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Putting the finishing touches on Rock Point Bridge

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The historic Rock Point Bridge is on track to fully reopen by late October, once the finishing touches on the yearlong project are completed.

Rock Point Bridge spans the Rogue River northwest of Gold Hill and is a key connector that links I-5 traffic to tourism-related businesses like Del Rio Vineyard and the House of Mystery. The span is also a notable feature on the popular Rogue-Umpqua Scenic Byway.

The full bridge closure, which started after the Labor Day weekend, is necessary to refinish the bridge deck and pave the bridge approaches. However, ODOT kept its promise to area businesses and the Gold Hill community by reopening the bridge to one-way traffic prior to the Memorial Day weekend, the official start of the summer tourism season.

The partial opening accommodated tourists traveling from Interstate 5. Construction continued on the west bridge rail during this period, working behind a concrete barrier.

“The contractor got a lot of work done during the summer,” said ODOT Public Service Representative Dennis Steers. “The last stages of work would be impossible without a full closure given the width of Rock Point Bridge.”

The $3.9 million rehabilitation project targets the bridge’s damaged deck and side rails as well as cracked concrete beneath the bridge. Prime contractor Wildish Standard Paving of Eugene is using rebar-enforced concrete to replace the bridge’s original concrete rails and urn-shaped balusters and applying a new bridge deck to the nearly 90-year old historic structure.

Difficulties arose earlier this year as more deterioration was found in the historic bridge than ODOT had anticipated. Part of the cause was incomplete drawings dating from the bridge’s original construction in 1920, adding to the repair delays. When it became apparent the rehabilitation project would not be completed within the original timeline, ODOT adjusted the plans to reopen a single lane of traffic for the summer tourism season.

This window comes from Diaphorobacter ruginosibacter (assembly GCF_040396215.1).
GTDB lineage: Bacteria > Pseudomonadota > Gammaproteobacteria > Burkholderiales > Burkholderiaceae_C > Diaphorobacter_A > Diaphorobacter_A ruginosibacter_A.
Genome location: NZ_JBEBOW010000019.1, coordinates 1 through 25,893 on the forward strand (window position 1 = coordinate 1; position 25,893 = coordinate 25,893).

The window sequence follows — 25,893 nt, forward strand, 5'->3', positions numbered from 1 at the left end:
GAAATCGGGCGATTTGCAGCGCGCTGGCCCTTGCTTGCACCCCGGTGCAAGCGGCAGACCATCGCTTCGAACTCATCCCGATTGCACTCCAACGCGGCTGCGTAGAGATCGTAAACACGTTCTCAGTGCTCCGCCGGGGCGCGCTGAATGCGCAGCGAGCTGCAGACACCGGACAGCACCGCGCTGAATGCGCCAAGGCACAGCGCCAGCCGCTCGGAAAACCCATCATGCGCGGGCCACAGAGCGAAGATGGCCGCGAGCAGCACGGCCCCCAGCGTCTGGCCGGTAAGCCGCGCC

ODOT distributed detour maps to local businesses and placed detour signs in the area to assist drivers traveling back to I-5.

Bridge history
The Rock Point Bridge was unveiled in 1920, a time when Oregon’s paved roads totaled only 620 miles and its designer, Conde B. McCullough, had barely settled in as Oregon’s state bridge engineer. McCullough would later go on to leave a legacy of beautiful bridges along Oregon’s coast. Both his trademark aesthetics and efficient, custom-designed spans are present in the Rock Point Bridge.

McCullough illustrated how form could complement function and the nearby landscape. Using a reinforced concrete deck arch, he designed a 505-foot span bridge over one of the rockiest sections of the Rogue River, hence the name Rock Point.

According to Historic Highway Bridges of Oregon, construction was a challenge: “Because of the great depth of water at the bridge location, it was impossible to build falsework under the main arch span. The contractor (Parker and Banfield, Portland) solved the problem by building a temporary wood truss span over the bridge to give support to the forms.”

The bridge’s south approach was replaced in 1953. In 2000, the Rock Point Bridge underwent expedited repair work to strengthen the crossbeams, which lifted a 10,000-pound weight restriction on the span.

Conde B. McCullough
McCullough arrived in Oregon in 1916 to teach engineering at Oregon Agricultural College (now Oregon State University). A pioneer of the movement to create a well-planned American highway system, McCullough argued that bridges should be built efficiently, economically, and aesthetically. He became Oregon’s state bridge engineer in 1919. His legacy of beautiful bridges lives today and most of his bridges are considered significant landmarks. Historical photographs of Oregon bridges are available online at the ODOT History Center:

For more information about the rehabilitation work, visit the project web site:

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